86. Private healthcare, creates greedy insurance companies. It's the root cause. You can't have the latter without the other

  87. Clearly the examples of Eli Lily jacking insulin prices for "reasons" or the left-right and centre rejections by private insurance aren't clear enough that privatization makes healthcare worse.

  88. I get what you’re putting down, but soft pitch you could move to Canada, we’re big chilling up North bud.

  89. The entire system in the US is fucked. I can go to any hospital, any doctor and won't get a bill, nor will they not accept me. I just go. They help me. I leave.

  90. Both of them are the issue. Healthcare should in no way be that expensive. Shit like being charged 20$ for a glad of water, being charged thousands for being put in oxygen for a few hours, being CHARGED TO HOLD YOUR NEWBORN? (I know we've all seen this by now but it's still gross and baffling to me)

  91. the real issue is crony capitalism. insurance is fine if it has to compete, but their money in politics gets them laws to protect their monopoly.

  92. The problem is that "healthcare" and "insurance" are two peas in a pod, as far as America is concerned; they're both just systems designed to work in tandem to maximize profits for some rich CEO at the cost of the patient.

  93. There is a lot more to health care than just hospitals. I feel like these are the CEOs you are mentioning. CEOs are out of touch and there for money. Small business owners, like some guy who runs your local clinic, aren’t out for money, because they meet the people they are charging for a service every day. Small clinic owners aren’t gutless human beings out to make money. They care for their patients. At least for the most part, there are always bad seeds.

  94. I think complacent government officials are the real problem as they have the power to regulate. But we all know that lawmakers are lured by loot lobbing lobbyists who await them lustfully in the lobbies of law.

  95. Actually it's the whole system and since most of the billing for medical claims is based on Medicare's system you can blame the government.

  96. Those codes are dictated by the insurance companies. I actually have to bill different codes for different insurance companies for the same exact exam. Very easy to have an accident.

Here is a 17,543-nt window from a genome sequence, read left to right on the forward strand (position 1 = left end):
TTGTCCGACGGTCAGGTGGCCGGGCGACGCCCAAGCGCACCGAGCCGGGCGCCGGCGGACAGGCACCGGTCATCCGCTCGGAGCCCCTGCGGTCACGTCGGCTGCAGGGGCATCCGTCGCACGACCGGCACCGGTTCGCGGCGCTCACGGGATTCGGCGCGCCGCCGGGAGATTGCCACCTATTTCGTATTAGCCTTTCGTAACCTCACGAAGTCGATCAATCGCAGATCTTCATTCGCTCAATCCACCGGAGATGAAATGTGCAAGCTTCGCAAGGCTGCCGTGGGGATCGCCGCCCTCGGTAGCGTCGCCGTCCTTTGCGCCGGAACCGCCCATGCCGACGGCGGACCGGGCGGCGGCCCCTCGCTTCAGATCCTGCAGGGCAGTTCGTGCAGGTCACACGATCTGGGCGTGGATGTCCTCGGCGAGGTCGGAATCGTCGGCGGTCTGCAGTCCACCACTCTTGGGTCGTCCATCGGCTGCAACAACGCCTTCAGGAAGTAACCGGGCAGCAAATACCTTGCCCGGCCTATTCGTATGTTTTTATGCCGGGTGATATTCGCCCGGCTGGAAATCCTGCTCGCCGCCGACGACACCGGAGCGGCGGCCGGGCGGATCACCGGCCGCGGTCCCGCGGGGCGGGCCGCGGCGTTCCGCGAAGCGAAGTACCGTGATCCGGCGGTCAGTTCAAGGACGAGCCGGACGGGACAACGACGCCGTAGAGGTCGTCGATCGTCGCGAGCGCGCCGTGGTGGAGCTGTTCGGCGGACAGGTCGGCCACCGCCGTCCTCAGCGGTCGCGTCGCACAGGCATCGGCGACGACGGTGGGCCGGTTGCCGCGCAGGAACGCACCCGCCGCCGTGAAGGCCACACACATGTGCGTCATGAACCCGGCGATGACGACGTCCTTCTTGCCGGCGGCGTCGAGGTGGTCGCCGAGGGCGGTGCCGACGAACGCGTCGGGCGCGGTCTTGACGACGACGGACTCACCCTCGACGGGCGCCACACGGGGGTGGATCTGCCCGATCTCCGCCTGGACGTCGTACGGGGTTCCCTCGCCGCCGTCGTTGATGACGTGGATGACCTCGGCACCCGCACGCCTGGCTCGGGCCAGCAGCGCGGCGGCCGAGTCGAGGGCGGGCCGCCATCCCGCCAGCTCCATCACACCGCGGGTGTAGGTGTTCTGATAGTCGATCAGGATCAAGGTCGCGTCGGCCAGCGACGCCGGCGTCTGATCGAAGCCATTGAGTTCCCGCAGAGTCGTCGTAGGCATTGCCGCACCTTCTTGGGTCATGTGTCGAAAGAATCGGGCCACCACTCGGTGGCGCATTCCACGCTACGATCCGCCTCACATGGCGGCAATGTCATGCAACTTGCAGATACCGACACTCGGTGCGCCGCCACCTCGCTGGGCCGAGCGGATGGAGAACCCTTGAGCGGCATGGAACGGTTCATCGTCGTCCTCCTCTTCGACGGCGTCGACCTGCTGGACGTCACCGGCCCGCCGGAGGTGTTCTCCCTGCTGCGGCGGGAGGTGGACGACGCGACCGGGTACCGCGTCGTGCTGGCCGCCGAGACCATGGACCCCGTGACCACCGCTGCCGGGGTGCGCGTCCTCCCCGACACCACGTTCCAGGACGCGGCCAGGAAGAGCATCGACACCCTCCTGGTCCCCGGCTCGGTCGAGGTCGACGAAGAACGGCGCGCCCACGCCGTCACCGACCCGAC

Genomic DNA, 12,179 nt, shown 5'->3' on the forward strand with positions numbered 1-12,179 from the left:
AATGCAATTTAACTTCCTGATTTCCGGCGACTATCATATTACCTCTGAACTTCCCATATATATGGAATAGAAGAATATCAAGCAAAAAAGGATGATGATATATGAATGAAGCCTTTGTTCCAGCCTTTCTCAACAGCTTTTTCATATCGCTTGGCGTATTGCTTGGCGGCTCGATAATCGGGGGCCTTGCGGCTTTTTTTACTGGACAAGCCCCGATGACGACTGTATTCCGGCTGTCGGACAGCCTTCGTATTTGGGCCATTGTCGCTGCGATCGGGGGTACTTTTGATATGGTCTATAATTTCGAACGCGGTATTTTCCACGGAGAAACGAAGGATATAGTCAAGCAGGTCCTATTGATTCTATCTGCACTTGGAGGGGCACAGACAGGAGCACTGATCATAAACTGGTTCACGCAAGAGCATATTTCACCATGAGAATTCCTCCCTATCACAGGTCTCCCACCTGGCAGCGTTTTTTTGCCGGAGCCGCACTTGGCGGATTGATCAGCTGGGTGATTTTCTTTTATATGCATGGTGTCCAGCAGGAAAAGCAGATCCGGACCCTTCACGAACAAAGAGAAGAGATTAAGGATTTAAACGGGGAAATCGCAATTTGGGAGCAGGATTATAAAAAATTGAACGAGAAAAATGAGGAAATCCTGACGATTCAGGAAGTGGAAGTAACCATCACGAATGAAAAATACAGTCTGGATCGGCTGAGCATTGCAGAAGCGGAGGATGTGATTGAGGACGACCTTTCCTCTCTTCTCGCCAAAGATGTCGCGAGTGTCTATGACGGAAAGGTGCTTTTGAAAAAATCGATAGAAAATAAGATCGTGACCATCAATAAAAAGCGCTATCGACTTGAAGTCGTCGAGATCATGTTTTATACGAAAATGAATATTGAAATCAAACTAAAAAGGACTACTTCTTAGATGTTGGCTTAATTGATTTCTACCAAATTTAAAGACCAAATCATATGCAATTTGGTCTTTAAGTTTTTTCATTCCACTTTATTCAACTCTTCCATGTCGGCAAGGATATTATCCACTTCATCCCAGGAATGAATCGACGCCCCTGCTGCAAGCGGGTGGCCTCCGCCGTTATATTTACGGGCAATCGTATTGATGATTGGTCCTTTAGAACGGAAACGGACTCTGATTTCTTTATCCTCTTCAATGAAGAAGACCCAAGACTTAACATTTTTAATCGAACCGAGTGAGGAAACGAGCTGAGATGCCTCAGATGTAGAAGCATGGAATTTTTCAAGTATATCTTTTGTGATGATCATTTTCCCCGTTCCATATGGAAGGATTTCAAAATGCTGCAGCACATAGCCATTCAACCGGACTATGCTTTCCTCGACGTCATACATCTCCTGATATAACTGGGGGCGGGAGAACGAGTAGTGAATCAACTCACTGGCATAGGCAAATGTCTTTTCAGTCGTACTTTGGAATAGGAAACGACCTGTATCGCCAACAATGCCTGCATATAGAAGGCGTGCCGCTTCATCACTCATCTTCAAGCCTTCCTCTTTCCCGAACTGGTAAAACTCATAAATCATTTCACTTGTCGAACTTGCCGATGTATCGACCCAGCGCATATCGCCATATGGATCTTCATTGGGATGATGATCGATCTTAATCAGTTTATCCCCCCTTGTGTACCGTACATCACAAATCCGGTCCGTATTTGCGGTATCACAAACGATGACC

97. Then you are relying on government funding to research new drugs. Could work but I have a healthy fear of the government looking out for my best interest.

  98. Shhhhhhhhh don’t talk too loudly your phone is listening, and when you say things like insurance is a scam making the rich richer and serves absolutely no purpose, you’ll pay hundreds of thousands in premiums and copay and never use a fraction of it, and by that I’m including the absolute gouging that the whole industry does because they can, the billions in dividends and pay outs come from your premiums, yes absolutely you can loose everything if you don’t have health care, but the reality is you probably will even with it, if you have a catastrophic health issue, whenever anyone tries to fix the system, it gets chopped apart, it will eventually change but pretty much everyone over 50 will be gone, the younger generations see it, but the power is still with the older generation and they’re hanging on to the ole, “I had to pay for it so should you” attitude, I’m older and I know these premiums are absolutely out of control, with what you get and end up still paying out of pocket, what the hell good is it! No more rant, just saying it’s a corrupt broken system and it’s not because of the healthcare professionals, it’s way above them

  99. I just cant get that if you pay for private health you still have to pay a gap fee. It is expensive so it should cover 100%. I think this is why people rely on public hospitals and medicare. Though doctors clinics can't afford to offer bulk billing alot of the time now it has made some people to go to emergency departments which causes ramping with ambulance. Our health system is going backwards. Such a shame.